Defense Secretary Talks About Public Indifference
Defense Secretary Ash Carter told troops in North Dakota that being ignored by the public can be a good thing for the military.
“I realize it feels at times that most people don't often think about your mission, which I know can be frustrating,” Carter said. “In a way, it's a good thing. Because it means you're doing your job.”
“It's a paradox that's not easily reconciled, but one that I see and I understand. Because whether they recognize it or not, our entire country and more depends on you,” Carter said as he visited Minot Air Force Base on a trip focused on nuclear deterrence.
“If deterrence fails, you provide the president with options to achieve U.S. and allied objectives. A responsibility that I know President Obama takes with the utmost seriousness, as do you,” he said. “And in a broader operational level and a more day-to-day basis, you enable American soldiers, sailors, airmen, and Marines to accomplish their conventional missions around the world.”
There are reasons for concern, he said, describing a “changed” nuclear landscape. While the U.S. hasn’t built new nuclear weapons or delivery systems for 25 years, “others did,” Carter said.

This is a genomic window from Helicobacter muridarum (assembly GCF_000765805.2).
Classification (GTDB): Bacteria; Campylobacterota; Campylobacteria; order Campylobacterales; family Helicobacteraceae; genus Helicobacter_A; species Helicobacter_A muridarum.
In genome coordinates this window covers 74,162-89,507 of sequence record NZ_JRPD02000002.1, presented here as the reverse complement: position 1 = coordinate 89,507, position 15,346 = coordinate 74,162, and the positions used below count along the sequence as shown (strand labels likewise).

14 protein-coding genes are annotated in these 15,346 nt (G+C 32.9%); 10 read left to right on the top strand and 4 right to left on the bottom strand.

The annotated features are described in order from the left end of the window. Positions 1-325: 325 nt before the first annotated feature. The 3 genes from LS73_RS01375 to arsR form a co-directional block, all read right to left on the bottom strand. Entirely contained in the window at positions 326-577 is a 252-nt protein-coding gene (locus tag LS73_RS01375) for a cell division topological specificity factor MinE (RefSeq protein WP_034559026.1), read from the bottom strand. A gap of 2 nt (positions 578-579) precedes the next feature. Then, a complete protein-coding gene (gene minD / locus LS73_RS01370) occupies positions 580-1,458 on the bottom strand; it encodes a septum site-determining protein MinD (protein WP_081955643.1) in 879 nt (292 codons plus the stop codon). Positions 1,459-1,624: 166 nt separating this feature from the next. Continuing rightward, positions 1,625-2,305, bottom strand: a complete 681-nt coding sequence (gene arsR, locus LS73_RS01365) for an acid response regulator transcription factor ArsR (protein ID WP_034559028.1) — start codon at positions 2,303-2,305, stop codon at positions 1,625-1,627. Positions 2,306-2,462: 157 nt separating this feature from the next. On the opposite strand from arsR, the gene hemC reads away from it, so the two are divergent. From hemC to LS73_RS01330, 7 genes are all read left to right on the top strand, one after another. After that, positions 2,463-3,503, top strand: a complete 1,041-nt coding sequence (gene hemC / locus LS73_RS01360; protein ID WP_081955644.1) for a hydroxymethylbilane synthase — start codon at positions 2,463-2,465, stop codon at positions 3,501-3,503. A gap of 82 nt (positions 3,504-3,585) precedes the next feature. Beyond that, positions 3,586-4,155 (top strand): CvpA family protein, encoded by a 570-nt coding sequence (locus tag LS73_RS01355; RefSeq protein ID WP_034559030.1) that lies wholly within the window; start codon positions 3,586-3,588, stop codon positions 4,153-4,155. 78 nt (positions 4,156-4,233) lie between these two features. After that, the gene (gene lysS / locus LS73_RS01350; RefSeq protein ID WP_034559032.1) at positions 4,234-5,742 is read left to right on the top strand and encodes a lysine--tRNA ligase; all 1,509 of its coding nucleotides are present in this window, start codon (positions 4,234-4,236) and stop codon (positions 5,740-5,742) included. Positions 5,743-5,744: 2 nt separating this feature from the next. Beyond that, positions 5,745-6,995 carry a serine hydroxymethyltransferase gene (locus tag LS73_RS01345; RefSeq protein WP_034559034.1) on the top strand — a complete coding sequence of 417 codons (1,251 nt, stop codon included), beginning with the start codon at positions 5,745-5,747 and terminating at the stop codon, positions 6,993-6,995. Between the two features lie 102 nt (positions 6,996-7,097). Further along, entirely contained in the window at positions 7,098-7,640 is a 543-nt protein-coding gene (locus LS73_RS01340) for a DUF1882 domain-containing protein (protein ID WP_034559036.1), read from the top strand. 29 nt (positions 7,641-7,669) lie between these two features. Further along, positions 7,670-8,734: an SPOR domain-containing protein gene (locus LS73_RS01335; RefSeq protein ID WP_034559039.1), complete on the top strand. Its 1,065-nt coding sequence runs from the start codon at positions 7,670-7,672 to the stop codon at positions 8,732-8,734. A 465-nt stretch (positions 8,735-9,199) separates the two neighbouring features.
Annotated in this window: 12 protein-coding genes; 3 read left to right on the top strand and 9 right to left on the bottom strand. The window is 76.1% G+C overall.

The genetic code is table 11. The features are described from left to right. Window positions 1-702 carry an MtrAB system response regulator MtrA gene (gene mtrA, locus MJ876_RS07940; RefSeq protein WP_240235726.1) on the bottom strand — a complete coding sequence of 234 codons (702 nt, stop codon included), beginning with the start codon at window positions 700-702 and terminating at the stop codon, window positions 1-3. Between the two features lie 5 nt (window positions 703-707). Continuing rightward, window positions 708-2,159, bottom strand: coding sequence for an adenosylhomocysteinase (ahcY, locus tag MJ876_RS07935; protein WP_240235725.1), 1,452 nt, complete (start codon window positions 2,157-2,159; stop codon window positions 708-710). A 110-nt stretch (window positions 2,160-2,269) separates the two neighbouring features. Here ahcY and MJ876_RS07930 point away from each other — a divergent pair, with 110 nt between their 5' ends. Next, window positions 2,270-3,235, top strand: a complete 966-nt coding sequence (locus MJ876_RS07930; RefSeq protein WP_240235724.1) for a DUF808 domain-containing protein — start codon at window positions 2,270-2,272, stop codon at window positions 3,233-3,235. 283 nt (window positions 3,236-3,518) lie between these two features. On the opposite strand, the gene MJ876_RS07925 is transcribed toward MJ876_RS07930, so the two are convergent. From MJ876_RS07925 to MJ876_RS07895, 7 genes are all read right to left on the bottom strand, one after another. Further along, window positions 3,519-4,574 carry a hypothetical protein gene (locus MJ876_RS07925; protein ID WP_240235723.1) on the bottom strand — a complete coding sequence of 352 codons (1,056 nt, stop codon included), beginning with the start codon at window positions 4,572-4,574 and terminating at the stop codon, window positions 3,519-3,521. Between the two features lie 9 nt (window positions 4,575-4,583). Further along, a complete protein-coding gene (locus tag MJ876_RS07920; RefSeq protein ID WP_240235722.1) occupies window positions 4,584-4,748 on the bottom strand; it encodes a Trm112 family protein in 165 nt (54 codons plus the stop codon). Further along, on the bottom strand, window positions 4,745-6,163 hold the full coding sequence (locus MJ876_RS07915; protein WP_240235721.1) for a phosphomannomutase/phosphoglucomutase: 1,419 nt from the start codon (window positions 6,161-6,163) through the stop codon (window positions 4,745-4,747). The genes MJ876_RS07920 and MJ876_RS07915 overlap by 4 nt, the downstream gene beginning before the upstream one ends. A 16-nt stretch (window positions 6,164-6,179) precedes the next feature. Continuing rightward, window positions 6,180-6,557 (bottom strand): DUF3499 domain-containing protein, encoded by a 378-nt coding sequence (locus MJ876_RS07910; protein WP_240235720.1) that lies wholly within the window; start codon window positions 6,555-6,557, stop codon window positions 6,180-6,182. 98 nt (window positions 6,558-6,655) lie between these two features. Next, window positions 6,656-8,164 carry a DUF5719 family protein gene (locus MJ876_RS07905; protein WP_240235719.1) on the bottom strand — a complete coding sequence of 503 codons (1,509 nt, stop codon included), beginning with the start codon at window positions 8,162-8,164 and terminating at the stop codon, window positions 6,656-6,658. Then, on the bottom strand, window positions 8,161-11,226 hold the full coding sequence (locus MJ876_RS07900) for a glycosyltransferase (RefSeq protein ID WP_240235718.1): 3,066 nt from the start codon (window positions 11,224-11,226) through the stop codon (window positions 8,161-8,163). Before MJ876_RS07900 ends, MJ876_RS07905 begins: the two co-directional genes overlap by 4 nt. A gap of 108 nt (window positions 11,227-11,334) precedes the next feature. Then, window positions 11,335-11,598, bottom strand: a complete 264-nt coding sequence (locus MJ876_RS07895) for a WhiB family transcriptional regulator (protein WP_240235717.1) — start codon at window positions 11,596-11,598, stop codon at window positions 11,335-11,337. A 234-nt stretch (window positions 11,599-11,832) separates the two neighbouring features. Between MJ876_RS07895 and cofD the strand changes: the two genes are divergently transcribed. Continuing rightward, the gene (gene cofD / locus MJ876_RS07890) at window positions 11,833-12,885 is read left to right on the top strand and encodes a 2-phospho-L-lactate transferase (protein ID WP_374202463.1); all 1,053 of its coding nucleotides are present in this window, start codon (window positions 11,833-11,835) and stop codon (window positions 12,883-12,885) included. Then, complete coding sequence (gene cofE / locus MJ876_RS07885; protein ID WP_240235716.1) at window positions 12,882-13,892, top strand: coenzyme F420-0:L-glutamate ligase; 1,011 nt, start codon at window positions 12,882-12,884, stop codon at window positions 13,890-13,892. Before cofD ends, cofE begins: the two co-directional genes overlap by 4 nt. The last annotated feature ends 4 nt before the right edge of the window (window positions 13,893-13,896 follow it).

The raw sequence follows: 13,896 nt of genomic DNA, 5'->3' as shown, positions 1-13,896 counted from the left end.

“Russia has long been a nuclear power, but Moscow's recent saber rattling and building of new nuclear weapons systems raises serious questions about its leader's commitment to strategic stability, their regard for long-established abhorrence of using nuclear weapons and whether they respect the profound caution that Cold War-era leaders showed with respect to brandishing nuclear weapons,” he said.
And North Korea’s threats of nuclear strikes “underscore that a diverse and dynamic spectrum of nuclear threat still exists, so our deterrence must be credible and extended to our allies in the region.”
“It is a sobering fact the most likely use of nuclear weapons is not the massive nuclear exchange of the classic Cold War-type, but rather the unwise resort to smaller but still unprecedentedly terrible attacks,” he said.